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Palliative Care Benchmarking: Timing is Everything. Mary Ann Gill, RNMA Executive Director, Palliative Care Services Project Manager, Palliative Care Leadership Center [email protected] . Presented at Recovering Our Traditions II— Journey to Excellence A Catholic Health Care Perspective

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Palliative care benchmarking timing is everything l.jpg

Palliative Care Benchmarking: Timing is Everything

Mary Ann Gill, RNMA

Executive Director, Palliative Care Services

Project Manager, Palliative Care Leadership Center

[email protected]

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Presented at

Recovering Our Traditions II—

Journey to


A Catholic Health Care Perspective

On End-of-Life Care

January 26-28, 2006

San Antonio, Texas

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Sponsored by

Supportive Care Coalition

Pursuing Excellence in Palliative Care

Catholic Health Association

of the United States

The George Washington

Institute for Spirituality and Health

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  • Palliative Care: Mount Carmel’s history and evolution

  • Infrastructure, Models

  • Strategies to achieve Quality

  • Establishing Benchmarks

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Mount Carmel: Multi-Hospital System with Vertical Integration

  • Serving Columbus, Ohio, for >125 years

  • Three hospitals -- 53,000+ inpatient admissions

  • Care Continuum-- Hospice, Homehealth, +

  • College of Nursing, Medical Education

  • ASC’s and UCC’s

  • Owned Physician Practices

  • Medicare +Choice Product

  • Member, Trinity Health System

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The Mount Carmel Hospice

Operating since 1985

Established presence in health system

Initiated collaboration re: system-wide pain management program in 1994

Historic presence in hospital ethics committees

Focus of Hospice – care at home

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Mount Carmel Palliative Care Services

Palliative Care

HospiceAcute Palliative Care

Consult ServiceAPC Units

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Mount Carmel Acute Palliative Care : Initial Vision

Optimal pain and symptom management (physical, emotional, spiritual) for hospitalized patients with chronic advanced diseases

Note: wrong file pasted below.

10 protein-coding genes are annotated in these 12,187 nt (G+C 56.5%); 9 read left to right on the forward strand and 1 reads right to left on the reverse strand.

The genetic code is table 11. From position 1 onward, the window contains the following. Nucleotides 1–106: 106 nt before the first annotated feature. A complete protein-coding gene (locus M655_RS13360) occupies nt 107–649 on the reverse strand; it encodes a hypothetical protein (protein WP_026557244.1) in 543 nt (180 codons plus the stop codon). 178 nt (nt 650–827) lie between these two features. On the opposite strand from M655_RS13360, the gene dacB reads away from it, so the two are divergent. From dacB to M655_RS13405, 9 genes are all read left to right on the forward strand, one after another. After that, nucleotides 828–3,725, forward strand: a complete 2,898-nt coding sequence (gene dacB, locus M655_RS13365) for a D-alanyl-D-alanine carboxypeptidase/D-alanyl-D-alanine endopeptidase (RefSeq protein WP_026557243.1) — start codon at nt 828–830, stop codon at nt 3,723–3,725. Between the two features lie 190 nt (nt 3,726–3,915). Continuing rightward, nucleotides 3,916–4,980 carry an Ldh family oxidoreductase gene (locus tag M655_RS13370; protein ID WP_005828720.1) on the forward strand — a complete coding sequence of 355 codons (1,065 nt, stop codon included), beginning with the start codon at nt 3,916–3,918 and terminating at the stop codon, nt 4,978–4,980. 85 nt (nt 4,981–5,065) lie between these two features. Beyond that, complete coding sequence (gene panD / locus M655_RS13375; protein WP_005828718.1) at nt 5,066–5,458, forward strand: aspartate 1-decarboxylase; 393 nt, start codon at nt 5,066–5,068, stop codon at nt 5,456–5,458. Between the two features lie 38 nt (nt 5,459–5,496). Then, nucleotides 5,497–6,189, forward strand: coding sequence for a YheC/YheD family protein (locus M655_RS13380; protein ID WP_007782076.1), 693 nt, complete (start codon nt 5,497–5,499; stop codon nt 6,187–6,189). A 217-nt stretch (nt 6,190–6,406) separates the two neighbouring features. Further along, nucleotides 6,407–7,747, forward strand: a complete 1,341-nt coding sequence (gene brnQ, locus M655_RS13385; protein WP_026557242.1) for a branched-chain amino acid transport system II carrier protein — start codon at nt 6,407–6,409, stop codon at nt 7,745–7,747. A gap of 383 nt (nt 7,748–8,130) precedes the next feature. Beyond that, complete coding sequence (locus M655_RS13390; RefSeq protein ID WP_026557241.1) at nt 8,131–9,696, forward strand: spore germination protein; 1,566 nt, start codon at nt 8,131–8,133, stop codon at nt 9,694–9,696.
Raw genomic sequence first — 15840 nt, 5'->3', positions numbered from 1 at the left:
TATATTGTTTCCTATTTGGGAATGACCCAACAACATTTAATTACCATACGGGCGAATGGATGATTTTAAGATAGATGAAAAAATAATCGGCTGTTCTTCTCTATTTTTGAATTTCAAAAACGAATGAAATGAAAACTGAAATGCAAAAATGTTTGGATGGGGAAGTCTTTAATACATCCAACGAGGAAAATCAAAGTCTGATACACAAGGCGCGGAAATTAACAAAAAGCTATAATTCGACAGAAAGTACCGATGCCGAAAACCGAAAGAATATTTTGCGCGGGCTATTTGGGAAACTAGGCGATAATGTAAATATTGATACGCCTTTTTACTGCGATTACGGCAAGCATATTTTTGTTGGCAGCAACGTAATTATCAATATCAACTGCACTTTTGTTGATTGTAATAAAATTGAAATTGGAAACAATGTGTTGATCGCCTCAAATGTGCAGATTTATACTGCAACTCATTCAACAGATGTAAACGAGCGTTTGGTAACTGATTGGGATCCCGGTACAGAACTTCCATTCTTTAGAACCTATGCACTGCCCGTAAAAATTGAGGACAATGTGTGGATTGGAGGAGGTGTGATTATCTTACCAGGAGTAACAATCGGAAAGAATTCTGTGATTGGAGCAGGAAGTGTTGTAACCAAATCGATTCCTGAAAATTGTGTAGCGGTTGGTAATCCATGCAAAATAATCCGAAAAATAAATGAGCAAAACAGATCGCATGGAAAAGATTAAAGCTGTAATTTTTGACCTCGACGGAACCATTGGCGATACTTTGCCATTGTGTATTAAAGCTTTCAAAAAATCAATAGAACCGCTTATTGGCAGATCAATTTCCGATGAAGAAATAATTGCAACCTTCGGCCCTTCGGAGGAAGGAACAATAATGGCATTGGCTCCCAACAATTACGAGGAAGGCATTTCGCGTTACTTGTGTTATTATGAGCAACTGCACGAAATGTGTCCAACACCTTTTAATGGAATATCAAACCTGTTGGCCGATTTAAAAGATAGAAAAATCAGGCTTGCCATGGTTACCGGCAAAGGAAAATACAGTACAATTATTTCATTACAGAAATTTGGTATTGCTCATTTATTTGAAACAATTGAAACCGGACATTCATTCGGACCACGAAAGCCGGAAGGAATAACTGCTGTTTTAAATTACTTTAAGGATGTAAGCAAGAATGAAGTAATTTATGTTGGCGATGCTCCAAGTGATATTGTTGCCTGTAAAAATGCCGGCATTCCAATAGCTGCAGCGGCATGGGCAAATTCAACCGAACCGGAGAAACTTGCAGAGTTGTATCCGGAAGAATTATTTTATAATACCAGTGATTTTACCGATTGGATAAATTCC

Competent response to patient directives, choices

Timely transfers from ICU, ED, SNF

Concurrent disease focused treatment + palliative care

Effective Continuum to Hospice

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Strategy: Understand Chronic Disease

  • Chronic disease is continuous with episodic acuity

  • Chronic disease consumes 78% of healthcare expenditures

  • Characterized by shifting severity, pace, setting, and treatment

  • So multifaceted must involve IDT, care coordination

  • Must be able to weave the care of specialists into the overall plan

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Background:Hospitals’ Current Challenges

  • More chronically ill patients often spending 10 or more days in ICU

  • Many DRGs cover 50% cost of ICU, yet market presses for more ICUs

  • Boutique hospitals attracting patients

  • Hospitalists replacing Primary Care physicians

  • Increasing numbers of uninsured or Medicaid

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Background: Hospital Survival Strategies

  • Reduce variable costs

  • Reduce LOS (especially ICU)

  • Increase Physician Satisfaction

  • Increase Patient Satisfaction

  • Meet Healthcare report card benchmarks and become “best hospital”

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Background: Hospice and Homehealth Realities and Survival Strategies

  • Earlier referral

  • Appropriate Hospital Discharge Plan

  • Access to patients in hospital to plan admission

  • Increase LOS to provide care and spread costs

  • Advance Care Planning process in place

  • Adherence to formulary

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Background: Sources of Evidence